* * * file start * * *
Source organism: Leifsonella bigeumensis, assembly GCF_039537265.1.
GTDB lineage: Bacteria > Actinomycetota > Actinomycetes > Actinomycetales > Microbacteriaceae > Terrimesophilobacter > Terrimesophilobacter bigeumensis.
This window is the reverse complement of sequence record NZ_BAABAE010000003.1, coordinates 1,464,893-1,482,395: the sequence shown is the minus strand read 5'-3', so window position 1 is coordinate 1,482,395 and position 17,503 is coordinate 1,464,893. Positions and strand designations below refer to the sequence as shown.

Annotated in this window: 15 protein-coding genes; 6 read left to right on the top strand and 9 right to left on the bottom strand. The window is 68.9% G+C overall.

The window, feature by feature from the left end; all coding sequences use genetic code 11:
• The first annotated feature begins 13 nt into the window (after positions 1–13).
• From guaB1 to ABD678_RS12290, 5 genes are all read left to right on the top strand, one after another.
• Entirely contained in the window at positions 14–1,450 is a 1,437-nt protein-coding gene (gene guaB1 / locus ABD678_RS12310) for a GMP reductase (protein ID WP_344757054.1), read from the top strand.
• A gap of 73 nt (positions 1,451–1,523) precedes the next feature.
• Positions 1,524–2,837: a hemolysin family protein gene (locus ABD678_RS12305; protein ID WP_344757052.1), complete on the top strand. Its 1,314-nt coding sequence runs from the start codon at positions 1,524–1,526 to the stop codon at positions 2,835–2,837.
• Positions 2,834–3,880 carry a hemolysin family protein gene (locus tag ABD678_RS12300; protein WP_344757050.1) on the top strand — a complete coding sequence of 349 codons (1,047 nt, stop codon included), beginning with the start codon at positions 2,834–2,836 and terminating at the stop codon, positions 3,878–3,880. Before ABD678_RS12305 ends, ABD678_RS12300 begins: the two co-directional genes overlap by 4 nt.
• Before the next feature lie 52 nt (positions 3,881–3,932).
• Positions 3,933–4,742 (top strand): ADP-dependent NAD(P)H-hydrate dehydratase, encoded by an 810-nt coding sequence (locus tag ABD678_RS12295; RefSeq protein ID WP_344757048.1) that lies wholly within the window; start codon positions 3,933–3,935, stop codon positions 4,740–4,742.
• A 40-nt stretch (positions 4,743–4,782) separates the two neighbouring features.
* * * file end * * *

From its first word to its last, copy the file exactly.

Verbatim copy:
Source organism: Leifsonella bigeumensis, assembly GCF_039537265.1.
GTDB lineage: Bacteria > Actinomycetota > Actinomycetes > Actinomycetales > Microbacteriaceae > Terrimesophilobacter > Terrimesophilobacter bigeumensis.
This window is the reverse complement of sequence record NZ_BAABAE010000003.1, coordinates 1,464,893-1,482,395: the sequence shown is the minus strand read 5'-3', so window position 1 is coordinate 1,482,395 and position 17,503 is coordinate 1,464,893. Positions and strand designations below refer to the sequence as shown.

Annotated in this window: 15 protein-coding genes; 6 read left to right on the top strand and 9 right to left on the bottom strand. The window is 68.9% G+C overall.

The window, feature by feature from the left end; all coding sequences use genetic code 11:
• The first annotated feature begins 13 nt into the window (after positions 1–13).
• From guaB1 to ABD678_RS12290, 5 genes are all read left to right on the top strand, one after another.
• Entirely contained in the window at positions 14–1,450 is a 1,437-nt protein-coding gene (gene guaB1 / locus ABD678_RS12310) for a GMP reductase (protein ID WP_344757054.1), read from the top strand.
• A gap of 73 nt (positions 1,451–1,523) precedes the next feature.
• Positions 1,524–2,837: a hemolysin family protein gene (locus ABD678_RS12305; protein ID WP_344757052.1), complete on the top strand. Its 1,314-nt coding sequence runs from the start codon at positions 1,524–1,526 to the stop codon at positions 2,835–2,837.
• Positions 2,834–3,880 carry a hemolysin family protein gene (locus tag ABD678_RS12300; protein WP_344757050.1) on the top strand — a complete coding sequence of 349 codons (1,047 nt, stop codon included), beginning with the start codon at positions 2,834–2,836 and terminating at the stop codon, positions 3,878–3,880. Before ABD678_RS12305 ends, ABD678_RS12300 begins: the two co-directional genes overlap by 4 nt.
• Before the next feature lie 52 nt (positions 3,881–3,932).
• Positions 3,933–4,742 (top strand): ADP-dependent NAD(P)H-hydrate dehydratase, encoded by an 810-nt coding sequence (locus tag ABD678_RS12295; RefSeq protein ID WP_344757048.1) that lies wholly within the window; start codon positions 3,933–3,935, stop codon positions 4,740–4,742.
• A 40-nt stretch (positions 4,743–4,782) separates the two neighbouring features.